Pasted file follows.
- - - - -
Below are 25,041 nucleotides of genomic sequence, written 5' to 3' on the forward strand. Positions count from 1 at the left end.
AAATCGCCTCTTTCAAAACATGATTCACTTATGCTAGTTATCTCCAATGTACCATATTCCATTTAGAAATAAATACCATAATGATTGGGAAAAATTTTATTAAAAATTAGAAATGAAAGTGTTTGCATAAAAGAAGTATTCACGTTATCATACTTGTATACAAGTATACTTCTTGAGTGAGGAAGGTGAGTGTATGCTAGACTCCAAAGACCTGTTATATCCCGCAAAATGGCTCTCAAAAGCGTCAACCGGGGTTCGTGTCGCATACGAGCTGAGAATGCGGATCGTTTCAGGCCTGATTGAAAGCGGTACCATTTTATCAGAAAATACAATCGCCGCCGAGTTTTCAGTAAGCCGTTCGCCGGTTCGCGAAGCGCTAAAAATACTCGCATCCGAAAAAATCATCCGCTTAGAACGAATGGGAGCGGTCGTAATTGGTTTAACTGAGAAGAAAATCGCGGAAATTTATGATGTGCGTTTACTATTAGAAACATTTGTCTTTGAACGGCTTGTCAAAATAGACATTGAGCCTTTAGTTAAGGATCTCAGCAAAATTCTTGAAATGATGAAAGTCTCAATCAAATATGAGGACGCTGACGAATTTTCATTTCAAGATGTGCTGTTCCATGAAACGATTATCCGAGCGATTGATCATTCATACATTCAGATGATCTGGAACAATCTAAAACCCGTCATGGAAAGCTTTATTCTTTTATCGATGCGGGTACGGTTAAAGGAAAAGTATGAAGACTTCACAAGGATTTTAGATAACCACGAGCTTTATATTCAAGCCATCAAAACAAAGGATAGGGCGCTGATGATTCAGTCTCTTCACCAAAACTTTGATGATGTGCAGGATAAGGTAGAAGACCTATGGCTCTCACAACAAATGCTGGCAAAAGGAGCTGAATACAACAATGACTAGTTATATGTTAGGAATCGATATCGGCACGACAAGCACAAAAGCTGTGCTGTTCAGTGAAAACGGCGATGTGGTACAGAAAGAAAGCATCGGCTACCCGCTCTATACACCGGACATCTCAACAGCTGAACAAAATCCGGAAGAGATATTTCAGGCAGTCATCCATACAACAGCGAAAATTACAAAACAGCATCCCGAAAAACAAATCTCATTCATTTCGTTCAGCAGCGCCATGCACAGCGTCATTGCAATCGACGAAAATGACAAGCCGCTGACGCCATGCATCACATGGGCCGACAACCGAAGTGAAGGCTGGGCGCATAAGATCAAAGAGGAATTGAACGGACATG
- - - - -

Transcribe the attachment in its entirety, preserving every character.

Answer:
Below are 25,041 nucleotides of genomic sequence, written 5' to 3' on the forward strand. Positions count from 1 at the left end.
AAATCGCCTCTTTCAAAACATGATTCACTTATGCTAGTTATCTCCAATGTACCATATTCCATTTAGAAATAAATACCATAATGATTGGGAAAAATTTTATTAAAAATTAGAAATGAAAGTGTTTGCATAAAAGAAGTATTCACGTTATCATACTTGTATACAAGTATACTTCTTGAGTGAGGAAGGTGAGTGTATGCTAGACTCCAAAGACCTGTTATATCCCGCAAAATGGCTCTCAAAAGCGTCAACCGGGGTTCGTGTCGCATACGAGCTGAGAATGCGGATCGTTTCAGGCCTGATTGAAAGCGGTACCATTTTATCAGAAAATACAATCGCCGCCGAGTTTTCAGTAAGCCGTTCGCCGGTTCGCGAAGCGCTAAAAATACTCGCATCCGAAAAAATCATCCGCTTAGAACGAATGGGAGCGGTCGTAATTGGTTTAACTGAGAAGAAAATCGCGGAAATTTATGATGTGCGTTTACTATTAGAAACATTTGTCTTTGAACGGCTTGTCAAAATAGACATTGAGCCTTTAGTTAAGGATCTCAGCAAAATTCTTGAAATGATGAAAGTCTCAATCAAATATGAGGACGCTGACGAATTTTCATTTCAAGATGTGCTGTTCCATGAAACGATTATCCGAGCGATTGATCATTCATACATTCAGATGATCTGGAACAATCTAAAACCCGTCATGGAAAGCTTTATTCTTTTATCGATGCGGGTACGGTTAAAGGAAAAGTATGAAGACTTCACAAGGATTTTAGATAACCACGAGCTTTATATTCAAGCCATCAAAACAAAGGATAGGGCGCTGATGATTCAGTCTCTTCACCAAAACTTTGATGATGTGCAGGATAAGGTAGAAGACCTATGGCTCTCACAACAAATGCTGGCAAAAGGAGCTGAATACAACAATGACTAGTTATATGTTAGGAATCGATATCGGCACGACAAGCACAAAAGCTGTGCTGTTCAGTGAAAACGGCGATGTGGTACAGAAAGAAAGCATCGGCTACCCGCTCTATACACCGGACATCTCAACAGCTGAACAAAATCCGGAAGAGATATTTCAGGCAGTCATCCATACAACAGCGAAAATTACAAAACAGCATCCCGAAAAACAAATCTCATTCATTTCGTTCAGCAGCGCCATGCACAGCGTCATTGCAATCGACGAAAATGACAAGCCGCTGACGCCATGCATCACATGGGCCGACAACCGAAGTGAAGGCTGGGCGCATAAGATCAAAGAGGAATTGAACGGACATG